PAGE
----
scribed it as "a kind of spiritual testament of a now old and exhausted pope." If it makes moral theologians unemployed, it will keep ecclesiologists busy for a long time.□
( October 8, 1993) Veritatis Splendor, Pope John Paul II's encyclical on moral theology, was to have been promulgated Oct. 5. Days before the U.S. bishops had the 170-page document in their hands, excerpts were appearing last week in European newspapers.
What is the new encyclical for?
The introduction describes the "specific purpose" of the encyclical thus: "To set forth the principles of a moral teaching based upon Sacred Scripture and the living apostolic tradition, and at the same time to shed light on the presuppositions and consequences of the dissent which that teaching has met (with)" (paragraph 5 in text).
That suggests a positive and a negative aim: to expound the foundations of Christian morality in the light of scripture and tradition, and to denounce errors either of disagreement or dissent.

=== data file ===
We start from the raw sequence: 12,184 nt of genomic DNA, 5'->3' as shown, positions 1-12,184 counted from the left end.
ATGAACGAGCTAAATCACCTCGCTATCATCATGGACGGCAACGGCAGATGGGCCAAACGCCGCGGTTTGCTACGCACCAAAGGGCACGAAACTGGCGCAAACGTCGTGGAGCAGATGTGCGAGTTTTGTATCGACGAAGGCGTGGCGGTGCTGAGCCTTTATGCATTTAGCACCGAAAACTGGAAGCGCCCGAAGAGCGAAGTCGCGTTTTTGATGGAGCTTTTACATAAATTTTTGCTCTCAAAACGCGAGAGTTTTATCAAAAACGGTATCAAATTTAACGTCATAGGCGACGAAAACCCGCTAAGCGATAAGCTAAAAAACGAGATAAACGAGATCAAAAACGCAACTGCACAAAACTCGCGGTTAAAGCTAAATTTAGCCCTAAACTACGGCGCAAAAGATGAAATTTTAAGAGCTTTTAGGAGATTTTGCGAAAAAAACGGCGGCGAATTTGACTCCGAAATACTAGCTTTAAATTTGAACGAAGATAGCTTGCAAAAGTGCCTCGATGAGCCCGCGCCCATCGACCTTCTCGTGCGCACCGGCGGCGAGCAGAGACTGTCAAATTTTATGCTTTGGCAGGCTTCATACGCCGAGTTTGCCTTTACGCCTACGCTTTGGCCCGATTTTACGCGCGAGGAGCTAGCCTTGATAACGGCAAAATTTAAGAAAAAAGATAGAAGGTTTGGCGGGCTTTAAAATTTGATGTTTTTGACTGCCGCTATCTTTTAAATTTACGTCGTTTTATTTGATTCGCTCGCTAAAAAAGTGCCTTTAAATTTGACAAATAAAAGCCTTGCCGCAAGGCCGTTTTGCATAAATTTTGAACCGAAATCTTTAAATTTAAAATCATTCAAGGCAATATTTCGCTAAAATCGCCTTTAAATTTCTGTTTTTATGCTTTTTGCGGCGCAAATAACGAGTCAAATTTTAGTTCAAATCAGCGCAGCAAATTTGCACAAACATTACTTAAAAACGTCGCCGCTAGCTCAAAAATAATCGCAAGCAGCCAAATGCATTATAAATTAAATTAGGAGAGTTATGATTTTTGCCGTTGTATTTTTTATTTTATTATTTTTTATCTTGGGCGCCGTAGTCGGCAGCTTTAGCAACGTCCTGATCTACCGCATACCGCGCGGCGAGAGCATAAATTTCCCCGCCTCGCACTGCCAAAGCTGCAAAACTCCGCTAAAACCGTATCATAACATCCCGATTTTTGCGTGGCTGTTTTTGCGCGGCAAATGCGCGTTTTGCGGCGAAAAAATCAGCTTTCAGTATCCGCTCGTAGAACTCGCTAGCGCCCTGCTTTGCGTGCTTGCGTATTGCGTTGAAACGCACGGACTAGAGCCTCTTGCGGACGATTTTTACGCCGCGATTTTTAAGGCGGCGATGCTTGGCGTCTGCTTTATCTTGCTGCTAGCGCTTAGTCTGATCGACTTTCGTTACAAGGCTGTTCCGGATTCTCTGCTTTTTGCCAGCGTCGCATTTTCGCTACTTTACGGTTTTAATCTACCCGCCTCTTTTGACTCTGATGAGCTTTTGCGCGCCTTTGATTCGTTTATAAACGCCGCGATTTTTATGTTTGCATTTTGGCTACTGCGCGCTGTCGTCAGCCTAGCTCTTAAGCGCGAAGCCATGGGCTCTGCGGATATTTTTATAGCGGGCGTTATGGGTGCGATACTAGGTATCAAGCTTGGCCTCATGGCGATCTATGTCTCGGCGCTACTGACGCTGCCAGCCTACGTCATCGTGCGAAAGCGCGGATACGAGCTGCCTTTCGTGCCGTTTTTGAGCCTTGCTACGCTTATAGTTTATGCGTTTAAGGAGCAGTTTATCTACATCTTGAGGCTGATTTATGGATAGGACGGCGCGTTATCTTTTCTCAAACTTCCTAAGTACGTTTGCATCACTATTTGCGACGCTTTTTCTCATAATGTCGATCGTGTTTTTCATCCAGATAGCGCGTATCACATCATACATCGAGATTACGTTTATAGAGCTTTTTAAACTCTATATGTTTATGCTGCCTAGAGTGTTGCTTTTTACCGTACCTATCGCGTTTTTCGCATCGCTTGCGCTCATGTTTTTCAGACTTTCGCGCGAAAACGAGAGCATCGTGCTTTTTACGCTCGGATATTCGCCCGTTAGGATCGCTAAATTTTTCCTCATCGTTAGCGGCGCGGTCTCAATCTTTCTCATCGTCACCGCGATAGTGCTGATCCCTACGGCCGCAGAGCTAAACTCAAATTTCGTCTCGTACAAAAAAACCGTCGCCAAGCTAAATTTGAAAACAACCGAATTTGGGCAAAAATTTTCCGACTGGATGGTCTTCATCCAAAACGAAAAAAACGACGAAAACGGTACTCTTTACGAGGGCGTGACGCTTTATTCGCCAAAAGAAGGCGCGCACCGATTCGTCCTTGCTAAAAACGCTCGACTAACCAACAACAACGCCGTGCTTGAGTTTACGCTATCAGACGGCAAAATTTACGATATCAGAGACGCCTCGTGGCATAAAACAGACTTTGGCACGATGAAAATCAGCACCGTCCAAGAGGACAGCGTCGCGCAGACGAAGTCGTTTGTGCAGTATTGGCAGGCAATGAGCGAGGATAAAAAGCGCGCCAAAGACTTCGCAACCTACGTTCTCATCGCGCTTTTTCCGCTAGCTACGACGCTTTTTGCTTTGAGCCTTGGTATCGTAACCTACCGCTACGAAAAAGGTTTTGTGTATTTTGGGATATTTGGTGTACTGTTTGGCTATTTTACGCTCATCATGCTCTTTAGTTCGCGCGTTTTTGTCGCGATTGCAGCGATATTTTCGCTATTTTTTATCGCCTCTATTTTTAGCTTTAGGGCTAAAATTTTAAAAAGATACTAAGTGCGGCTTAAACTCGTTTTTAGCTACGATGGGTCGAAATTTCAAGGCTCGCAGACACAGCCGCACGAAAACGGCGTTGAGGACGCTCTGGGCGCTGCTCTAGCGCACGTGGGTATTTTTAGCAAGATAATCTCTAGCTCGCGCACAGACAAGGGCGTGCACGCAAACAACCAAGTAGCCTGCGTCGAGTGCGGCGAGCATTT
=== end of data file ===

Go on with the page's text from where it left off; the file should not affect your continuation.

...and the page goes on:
The encyclical is written in a crisis atmosphere. For "it is no longer a matter of limited and occasional dissent, but of an overall and systematic calling into question of traditional moral doctrine, on the basis of certain anthropological and ethical presuppositions" (4).
The encyclical is addressed specifically to bishops. Everyone else is, in a sense, eavesdropping. Pope John Paul is trying to stir up his fellow bishops to action.
"Dear brothers in the episcopate," he cries, not without a note of pathos, "we must not be content merely to warn the faithful about the errors and dangers of certain ethical theories" (83).
So mere warnings about dangerous moral theologians are not enough. Bishops should adopt "appropriate measures to ensure that the faithful are guarded from every doctrine and theory contrary to it" (116).